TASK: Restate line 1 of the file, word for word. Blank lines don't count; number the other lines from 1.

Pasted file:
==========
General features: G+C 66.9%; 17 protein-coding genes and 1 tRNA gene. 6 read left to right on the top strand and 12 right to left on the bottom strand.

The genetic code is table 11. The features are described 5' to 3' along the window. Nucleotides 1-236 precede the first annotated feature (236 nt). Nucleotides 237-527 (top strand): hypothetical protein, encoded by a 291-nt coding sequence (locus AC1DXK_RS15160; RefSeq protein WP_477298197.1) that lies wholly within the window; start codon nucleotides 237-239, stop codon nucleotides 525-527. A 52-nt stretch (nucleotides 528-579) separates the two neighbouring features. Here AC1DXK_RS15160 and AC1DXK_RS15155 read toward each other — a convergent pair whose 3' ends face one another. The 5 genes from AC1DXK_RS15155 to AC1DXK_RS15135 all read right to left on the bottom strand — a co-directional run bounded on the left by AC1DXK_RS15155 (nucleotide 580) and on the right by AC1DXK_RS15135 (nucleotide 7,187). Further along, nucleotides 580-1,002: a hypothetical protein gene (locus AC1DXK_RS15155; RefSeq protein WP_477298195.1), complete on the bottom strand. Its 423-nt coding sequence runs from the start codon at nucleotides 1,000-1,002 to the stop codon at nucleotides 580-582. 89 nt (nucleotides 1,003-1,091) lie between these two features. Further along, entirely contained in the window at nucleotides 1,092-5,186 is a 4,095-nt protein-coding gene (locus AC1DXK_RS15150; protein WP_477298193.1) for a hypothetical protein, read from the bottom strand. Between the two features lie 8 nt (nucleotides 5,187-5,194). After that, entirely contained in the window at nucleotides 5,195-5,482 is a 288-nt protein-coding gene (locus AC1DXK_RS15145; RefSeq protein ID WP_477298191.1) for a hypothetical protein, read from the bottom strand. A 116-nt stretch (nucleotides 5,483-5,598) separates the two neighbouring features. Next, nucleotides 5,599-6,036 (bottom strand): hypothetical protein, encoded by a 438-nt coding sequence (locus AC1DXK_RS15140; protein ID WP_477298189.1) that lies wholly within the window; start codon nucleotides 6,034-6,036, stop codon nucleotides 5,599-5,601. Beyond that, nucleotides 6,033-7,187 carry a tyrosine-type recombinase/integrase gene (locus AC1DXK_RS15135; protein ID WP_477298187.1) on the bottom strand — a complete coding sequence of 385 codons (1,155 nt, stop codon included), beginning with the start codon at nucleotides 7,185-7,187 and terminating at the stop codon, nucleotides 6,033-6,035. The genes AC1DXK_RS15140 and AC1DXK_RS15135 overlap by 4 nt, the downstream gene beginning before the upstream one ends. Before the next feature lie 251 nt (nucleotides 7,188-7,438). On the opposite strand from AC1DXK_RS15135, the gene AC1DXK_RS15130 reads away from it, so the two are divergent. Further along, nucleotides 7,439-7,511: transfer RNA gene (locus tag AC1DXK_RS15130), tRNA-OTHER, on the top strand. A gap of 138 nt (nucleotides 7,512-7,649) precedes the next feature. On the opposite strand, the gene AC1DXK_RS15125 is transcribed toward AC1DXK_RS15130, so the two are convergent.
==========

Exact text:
General features: G+C 66.9%; 17 protein-coding genes and 1 tRNA gene. 6 read left to right on the top strand and 12 right to left on the bottom strand.